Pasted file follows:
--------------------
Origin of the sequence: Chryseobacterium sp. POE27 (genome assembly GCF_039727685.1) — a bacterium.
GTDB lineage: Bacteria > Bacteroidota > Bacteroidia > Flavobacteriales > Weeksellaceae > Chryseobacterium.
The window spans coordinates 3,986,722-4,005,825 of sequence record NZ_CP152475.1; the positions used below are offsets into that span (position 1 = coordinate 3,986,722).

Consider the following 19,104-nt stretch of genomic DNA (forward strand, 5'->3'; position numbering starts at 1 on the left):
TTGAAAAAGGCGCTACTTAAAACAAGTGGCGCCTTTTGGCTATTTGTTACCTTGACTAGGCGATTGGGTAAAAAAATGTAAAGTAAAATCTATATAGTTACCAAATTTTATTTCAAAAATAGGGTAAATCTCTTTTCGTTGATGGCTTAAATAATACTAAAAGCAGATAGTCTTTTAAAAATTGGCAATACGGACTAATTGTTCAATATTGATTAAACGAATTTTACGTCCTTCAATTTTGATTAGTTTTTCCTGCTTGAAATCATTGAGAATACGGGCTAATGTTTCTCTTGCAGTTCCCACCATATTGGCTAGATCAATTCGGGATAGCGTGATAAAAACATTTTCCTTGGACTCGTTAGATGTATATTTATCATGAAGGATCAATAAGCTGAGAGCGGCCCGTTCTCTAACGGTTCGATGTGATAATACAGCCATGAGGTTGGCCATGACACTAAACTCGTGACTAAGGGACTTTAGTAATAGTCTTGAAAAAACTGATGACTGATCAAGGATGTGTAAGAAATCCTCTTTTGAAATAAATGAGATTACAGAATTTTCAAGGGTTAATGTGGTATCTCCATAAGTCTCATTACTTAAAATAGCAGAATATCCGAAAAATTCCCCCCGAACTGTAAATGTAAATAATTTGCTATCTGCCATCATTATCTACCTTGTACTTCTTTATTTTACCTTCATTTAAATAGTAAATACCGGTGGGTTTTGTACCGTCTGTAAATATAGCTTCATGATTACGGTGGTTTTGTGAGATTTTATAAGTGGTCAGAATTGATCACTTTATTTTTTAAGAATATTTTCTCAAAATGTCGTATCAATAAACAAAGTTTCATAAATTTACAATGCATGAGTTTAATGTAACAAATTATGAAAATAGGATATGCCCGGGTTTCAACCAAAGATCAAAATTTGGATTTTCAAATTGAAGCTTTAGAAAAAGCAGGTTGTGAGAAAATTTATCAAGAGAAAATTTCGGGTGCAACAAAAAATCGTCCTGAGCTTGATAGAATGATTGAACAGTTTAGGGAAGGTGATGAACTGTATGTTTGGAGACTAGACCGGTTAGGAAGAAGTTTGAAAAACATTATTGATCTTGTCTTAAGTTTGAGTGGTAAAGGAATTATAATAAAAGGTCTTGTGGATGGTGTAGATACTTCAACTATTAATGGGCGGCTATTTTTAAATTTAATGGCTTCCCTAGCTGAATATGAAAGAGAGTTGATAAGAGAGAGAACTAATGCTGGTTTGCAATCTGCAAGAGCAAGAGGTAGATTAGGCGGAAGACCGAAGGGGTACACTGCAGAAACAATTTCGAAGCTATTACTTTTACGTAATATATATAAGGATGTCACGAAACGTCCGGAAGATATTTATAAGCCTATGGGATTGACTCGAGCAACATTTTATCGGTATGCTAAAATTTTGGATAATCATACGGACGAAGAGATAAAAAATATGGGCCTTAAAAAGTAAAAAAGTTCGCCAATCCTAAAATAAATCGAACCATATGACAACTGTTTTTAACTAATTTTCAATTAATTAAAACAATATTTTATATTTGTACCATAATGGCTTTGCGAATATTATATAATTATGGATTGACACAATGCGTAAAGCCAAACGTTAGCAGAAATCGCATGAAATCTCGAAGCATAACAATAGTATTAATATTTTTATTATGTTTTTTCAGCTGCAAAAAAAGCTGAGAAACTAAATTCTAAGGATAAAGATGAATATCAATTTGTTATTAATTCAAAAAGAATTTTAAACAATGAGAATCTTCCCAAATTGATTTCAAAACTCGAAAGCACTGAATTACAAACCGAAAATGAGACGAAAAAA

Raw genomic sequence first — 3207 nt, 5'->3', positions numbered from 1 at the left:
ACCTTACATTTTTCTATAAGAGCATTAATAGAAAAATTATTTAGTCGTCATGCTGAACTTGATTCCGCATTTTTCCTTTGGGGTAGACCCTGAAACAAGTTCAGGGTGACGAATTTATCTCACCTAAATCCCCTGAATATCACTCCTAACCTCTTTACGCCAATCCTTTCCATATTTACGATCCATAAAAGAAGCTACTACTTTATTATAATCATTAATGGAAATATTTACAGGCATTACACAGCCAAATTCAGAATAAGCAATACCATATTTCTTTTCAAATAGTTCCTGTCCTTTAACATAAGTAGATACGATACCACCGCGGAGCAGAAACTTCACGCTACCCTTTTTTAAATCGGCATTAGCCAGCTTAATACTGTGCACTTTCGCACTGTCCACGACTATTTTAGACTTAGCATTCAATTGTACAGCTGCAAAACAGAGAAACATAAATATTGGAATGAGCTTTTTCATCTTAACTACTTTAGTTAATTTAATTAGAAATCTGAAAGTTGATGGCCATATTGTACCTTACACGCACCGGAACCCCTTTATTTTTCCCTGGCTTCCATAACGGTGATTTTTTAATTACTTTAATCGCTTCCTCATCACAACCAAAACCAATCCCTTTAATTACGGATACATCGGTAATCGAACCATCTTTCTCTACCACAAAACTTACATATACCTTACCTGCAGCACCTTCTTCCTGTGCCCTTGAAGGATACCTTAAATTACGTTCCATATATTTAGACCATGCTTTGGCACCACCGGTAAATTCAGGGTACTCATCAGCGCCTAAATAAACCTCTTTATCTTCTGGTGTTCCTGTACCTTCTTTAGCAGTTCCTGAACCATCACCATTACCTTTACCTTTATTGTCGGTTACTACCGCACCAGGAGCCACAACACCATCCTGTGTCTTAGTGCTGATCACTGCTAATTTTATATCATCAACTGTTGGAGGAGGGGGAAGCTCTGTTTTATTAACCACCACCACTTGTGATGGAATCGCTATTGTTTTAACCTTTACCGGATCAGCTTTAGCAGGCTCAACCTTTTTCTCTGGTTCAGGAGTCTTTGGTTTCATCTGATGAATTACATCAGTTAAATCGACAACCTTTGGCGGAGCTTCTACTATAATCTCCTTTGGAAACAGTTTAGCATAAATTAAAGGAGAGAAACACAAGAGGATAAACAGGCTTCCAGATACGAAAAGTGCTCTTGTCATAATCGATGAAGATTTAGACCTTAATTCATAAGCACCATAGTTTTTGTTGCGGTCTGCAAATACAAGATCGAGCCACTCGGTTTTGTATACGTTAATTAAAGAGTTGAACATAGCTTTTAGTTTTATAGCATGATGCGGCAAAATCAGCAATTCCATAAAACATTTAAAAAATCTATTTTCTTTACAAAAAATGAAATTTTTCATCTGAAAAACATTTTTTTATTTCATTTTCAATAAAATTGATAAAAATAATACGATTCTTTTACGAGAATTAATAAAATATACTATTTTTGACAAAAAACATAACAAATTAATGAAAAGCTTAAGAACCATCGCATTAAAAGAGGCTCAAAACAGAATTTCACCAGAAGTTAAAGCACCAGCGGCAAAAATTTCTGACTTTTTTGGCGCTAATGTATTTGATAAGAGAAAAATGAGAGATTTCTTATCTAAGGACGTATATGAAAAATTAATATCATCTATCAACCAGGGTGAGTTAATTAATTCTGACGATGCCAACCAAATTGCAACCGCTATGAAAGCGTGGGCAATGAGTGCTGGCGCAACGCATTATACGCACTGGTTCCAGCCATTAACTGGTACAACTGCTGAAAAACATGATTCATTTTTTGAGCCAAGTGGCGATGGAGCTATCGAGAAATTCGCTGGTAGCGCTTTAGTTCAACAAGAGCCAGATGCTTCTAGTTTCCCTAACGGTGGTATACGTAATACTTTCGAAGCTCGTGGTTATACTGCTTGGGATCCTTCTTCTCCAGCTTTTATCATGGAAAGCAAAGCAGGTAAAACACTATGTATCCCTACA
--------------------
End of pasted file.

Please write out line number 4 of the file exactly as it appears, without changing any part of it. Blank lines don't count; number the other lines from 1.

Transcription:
Consider the following 19,104-nt stretch of genomic DNA (forward strand, 5'->3'; position numbering starts at 1 on the left):